Arguments Of Mass Delusion

Mitch Berg does a good job of blasting a Greg Easterbrook piece that argues that Clinton "disarmed" Iraq in 1998.

So far, so good. And in fact, as far as it goes, I’ll say the unthinkable: Kudos, Clinton. You did good…as far as it went.

But then you have to read the rest of the Kay report.

1998 seemed to be a tipping point on another front: from that point on, the Iraqi program went from being a large, static, industrial program to a knowledge program – what people in the manufacturing industry would call a "Just In Time" operation, where rather than building large, vulnerable stockpiles of weapons in big, static factories, the Iraqis opted instead to switch to the ability to build WMDs in small, dispersed facilities, from stockpiles of nominally-innocent precursors. This was the Kay report’s conclusion that has drawn the right’s attention, and I think it’s a valid one. Remember – while building an atomic (or radiological) bomb or a tank of Sarin or a batch of aerosolized Botulinum the first time is Nobel Prize material, the second time it is merely craftsmanship.

It would seem, if you follow the whole Kay report, that Hussein opted to give himself a plausible, large, capability to produce WMDs in a hurry, rather than giving himself bunkers full of weapons, with all their attendant political and military risks.

Of course, considering that part of the Kay report cuts Easterbrook’s point off at the knees.

Saddam was much more devious that anyone seems to have thought. Why would one have a large pile of weapons sitting around for the UN to find, when you can have a system where biological and chemical weapons are produced clandestinely without the need for a large support infrastructure. Why have a large laboratory when a few trailers or the basement of a mosque will do just fine? As Berg notes, it’s like an of WMDs – instead of having a large warehouse, you produce what you need when it’s needed.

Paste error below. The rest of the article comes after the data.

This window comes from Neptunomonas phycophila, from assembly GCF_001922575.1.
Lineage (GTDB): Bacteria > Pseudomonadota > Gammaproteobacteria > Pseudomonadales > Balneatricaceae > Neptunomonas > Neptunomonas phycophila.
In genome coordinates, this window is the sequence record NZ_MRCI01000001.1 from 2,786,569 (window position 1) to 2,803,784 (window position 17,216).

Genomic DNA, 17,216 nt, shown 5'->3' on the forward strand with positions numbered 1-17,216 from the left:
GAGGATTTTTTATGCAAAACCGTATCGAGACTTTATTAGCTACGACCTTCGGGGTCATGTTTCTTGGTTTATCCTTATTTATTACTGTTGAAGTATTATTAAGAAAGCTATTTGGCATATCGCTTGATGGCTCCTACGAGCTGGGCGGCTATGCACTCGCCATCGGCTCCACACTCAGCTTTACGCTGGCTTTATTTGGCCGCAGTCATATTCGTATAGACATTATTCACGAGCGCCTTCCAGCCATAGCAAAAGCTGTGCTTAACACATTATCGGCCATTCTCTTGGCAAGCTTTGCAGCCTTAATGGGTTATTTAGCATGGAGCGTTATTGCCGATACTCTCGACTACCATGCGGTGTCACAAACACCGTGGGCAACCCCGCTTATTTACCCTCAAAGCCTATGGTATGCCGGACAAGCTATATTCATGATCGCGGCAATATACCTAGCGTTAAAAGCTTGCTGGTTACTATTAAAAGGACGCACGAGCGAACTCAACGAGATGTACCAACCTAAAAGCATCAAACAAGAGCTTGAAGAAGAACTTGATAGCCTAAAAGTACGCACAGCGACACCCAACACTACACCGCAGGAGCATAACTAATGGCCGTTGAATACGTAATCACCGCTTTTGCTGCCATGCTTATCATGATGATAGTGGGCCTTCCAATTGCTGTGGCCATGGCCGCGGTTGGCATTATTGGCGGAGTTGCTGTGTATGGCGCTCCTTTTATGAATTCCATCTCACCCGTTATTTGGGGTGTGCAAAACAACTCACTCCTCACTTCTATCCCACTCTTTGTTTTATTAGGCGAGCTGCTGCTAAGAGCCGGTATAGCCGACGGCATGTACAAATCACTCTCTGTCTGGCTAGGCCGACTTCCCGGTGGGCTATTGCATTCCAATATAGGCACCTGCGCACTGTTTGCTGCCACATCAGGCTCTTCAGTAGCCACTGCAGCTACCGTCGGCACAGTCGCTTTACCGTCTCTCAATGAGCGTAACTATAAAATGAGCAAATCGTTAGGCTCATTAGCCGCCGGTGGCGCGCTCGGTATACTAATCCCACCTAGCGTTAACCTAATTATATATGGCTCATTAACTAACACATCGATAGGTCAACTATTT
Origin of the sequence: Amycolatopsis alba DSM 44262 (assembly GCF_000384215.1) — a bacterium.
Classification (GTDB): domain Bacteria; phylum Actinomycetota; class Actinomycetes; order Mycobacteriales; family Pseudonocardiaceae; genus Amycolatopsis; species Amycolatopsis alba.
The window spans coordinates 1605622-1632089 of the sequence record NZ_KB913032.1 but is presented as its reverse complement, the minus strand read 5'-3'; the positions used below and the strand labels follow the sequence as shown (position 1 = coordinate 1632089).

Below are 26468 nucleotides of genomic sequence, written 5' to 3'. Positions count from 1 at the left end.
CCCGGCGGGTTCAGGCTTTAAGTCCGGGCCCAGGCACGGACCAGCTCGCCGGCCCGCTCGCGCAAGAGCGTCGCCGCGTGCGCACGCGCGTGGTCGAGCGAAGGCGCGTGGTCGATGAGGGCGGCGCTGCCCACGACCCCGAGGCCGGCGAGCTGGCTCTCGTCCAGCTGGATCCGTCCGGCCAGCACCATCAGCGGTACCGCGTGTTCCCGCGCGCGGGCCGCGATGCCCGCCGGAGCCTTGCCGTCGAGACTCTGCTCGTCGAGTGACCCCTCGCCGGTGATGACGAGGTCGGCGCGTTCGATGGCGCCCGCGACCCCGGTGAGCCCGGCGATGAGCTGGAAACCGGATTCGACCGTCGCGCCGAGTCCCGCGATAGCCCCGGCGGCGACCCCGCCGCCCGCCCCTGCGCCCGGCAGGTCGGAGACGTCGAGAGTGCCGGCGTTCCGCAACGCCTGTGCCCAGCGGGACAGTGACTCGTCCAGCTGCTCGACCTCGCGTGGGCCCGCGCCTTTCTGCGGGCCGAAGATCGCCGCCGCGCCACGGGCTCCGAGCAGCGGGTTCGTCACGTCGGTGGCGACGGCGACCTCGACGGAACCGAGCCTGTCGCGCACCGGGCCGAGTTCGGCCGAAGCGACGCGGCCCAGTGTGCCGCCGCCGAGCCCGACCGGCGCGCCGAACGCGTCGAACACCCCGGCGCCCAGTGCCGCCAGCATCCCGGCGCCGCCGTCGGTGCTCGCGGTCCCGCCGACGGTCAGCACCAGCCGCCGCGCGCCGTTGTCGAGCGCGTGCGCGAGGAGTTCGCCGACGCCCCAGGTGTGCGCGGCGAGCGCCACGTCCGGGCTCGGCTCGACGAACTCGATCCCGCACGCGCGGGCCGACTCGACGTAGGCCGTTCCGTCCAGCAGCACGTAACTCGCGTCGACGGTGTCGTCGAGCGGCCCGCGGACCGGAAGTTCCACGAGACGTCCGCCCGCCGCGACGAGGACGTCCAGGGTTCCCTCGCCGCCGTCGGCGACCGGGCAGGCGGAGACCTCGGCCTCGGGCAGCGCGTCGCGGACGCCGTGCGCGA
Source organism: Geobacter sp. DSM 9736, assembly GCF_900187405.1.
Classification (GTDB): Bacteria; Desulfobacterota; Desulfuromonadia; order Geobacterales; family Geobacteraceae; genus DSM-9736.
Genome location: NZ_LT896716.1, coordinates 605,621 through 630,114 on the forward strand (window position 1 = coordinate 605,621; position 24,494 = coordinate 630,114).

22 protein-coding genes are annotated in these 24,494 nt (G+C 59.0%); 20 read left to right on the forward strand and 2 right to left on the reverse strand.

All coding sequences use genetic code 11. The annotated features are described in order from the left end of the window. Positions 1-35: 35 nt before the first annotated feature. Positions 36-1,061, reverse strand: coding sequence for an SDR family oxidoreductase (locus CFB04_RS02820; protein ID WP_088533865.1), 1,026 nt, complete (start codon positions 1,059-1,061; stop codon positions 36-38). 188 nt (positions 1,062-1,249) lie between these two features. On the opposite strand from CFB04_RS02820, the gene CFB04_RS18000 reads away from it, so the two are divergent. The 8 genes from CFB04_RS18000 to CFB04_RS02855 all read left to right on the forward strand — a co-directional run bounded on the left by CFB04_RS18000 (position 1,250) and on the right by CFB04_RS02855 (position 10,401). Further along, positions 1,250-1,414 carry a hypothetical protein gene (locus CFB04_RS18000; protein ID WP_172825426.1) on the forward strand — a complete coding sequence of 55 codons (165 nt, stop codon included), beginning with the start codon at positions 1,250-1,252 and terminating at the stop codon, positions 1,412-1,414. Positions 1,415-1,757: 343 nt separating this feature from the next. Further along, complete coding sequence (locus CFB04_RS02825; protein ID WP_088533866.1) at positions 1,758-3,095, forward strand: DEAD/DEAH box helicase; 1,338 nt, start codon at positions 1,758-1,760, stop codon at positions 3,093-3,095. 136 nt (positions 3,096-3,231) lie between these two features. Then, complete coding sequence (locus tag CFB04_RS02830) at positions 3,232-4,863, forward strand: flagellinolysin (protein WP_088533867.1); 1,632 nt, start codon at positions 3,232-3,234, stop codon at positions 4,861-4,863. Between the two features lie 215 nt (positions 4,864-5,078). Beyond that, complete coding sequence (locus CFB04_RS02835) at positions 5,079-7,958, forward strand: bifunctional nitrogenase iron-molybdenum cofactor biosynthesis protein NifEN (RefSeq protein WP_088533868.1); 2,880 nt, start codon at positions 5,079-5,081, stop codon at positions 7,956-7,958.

This kind of production methodology can only be used for terrorism. There’s no deterrent value in this kind of production – you can’t produce battlefield quantities of material in advance of an attack – as the coalition found when Saddam did not use WMDs during his ouster. However, this is just the kind of production method you’d use for terrorism. A terrorist needs only a few ounces of weaponized anthrax to kill hundreds. A small amount of botulinum toxin is enough to kill thousands.

Imagine the anthrax attacks of 2001, except the letters are being mailed from several point in a dozen major cities. The US postal service would have to be shut down and the panic would drive the markets into a nosedive. Imagine a few ounces of weaponized anthrax dumped into the ventilation system of the Mall of America. It would perhaps not kill thousands, but it would create fear and panic – exactly what a terrorist wants.

To say that there was no threat from those scenarios is to be suicidally naive. It would boil down to an argument that Saddam Hussein can be trusted not to attack the United States with weapons that could be easily smuggled to terrorists without being traced back to him. Remember that several major US officials were targeted with a biological weapon and we still have no clue who was responsible. For all we know, that anthrax could have come from Iraq – we simply don’t have the evidence to determine anything more than the strain and the weaponization procedure. One cannot blithely ignore such a pressing danger.

And now the Kay Report finds that Iraq had the ability to manufacture such weapons and active reference strains for botulinum bacteria have been found. To argue that the Kay Report indicates that Iraq had no ability to threaten the United States with weapons of mass destruction is to willfully ignore the very real threat that Saddam presented.

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